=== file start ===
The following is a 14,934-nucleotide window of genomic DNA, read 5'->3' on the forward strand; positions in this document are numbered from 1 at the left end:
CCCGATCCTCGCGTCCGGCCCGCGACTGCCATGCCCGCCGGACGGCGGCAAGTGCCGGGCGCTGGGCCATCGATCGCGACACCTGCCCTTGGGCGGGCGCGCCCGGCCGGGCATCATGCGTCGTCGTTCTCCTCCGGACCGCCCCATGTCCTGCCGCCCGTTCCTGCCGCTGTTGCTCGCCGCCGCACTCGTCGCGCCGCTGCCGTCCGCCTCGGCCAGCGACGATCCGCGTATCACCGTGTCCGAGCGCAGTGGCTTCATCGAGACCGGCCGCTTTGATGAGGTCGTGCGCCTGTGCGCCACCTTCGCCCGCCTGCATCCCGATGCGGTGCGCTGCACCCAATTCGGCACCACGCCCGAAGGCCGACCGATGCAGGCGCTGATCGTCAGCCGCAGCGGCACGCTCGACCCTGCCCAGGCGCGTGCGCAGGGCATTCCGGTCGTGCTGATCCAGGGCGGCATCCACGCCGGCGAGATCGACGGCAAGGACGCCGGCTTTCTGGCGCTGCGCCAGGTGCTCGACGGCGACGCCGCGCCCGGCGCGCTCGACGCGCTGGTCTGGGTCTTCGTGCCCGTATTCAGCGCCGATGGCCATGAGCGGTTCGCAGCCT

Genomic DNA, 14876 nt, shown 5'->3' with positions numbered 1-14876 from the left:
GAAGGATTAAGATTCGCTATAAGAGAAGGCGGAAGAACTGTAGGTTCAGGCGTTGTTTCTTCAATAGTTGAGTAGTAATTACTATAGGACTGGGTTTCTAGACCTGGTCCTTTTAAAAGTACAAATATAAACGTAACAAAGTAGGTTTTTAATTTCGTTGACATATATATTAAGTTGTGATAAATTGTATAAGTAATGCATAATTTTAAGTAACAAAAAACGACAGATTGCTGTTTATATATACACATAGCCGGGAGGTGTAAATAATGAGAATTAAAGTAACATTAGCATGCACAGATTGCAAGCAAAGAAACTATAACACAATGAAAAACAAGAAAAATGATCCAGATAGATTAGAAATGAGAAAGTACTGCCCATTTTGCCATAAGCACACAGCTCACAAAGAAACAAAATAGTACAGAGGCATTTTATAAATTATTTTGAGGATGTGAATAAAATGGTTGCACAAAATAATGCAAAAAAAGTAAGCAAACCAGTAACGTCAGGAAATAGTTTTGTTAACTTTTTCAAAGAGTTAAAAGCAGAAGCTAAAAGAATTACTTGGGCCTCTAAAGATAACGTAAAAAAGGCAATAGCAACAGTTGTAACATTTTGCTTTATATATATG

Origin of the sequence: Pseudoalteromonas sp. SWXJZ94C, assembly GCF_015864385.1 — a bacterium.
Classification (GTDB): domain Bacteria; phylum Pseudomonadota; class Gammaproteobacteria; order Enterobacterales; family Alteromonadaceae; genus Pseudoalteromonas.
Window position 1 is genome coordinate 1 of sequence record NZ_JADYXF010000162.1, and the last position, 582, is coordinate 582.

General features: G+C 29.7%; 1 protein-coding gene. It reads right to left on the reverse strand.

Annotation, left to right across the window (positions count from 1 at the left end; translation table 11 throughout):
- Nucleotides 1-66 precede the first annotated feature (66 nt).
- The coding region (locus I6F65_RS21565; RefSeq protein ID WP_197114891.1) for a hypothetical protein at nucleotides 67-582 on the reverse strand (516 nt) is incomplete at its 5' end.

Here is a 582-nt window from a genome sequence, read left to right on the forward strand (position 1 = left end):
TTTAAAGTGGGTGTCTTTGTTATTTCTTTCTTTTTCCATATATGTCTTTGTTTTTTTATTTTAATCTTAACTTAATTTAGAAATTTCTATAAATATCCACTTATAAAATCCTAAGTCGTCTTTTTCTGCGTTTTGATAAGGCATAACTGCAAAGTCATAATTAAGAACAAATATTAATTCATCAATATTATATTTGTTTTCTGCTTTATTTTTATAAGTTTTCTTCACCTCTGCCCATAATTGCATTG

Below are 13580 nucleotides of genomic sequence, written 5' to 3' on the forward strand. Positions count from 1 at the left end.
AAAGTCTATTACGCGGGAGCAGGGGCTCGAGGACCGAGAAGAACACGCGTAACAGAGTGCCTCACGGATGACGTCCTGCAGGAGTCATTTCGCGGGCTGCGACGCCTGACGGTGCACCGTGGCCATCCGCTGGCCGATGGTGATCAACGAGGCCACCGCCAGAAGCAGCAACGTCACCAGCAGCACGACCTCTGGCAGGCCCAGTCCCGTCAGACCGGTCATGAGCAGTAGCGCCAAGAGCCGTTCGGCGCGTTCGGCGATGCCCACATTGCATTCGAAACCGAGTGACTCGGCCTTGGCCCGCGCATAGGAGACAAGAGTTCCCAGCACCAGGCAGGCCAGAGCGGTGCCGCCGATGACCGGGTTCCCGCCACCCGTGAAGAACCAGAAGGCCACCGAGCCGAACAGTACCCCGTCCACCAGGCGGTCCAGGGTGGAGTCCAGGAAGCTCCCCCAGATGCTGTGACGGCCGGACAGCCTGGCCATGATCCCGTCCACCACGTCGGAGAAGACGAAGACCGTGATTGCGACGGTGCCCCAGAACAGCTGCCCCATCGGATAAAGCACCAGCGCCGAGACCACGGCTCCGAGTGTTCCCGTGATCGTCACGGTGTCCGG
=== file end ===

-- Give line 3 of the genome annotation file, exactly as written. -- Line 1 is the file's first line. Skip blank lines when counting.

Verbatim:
Genomic DNA, 14876 nt, shown 5'->3' with positions numbered 1-14876 from the left: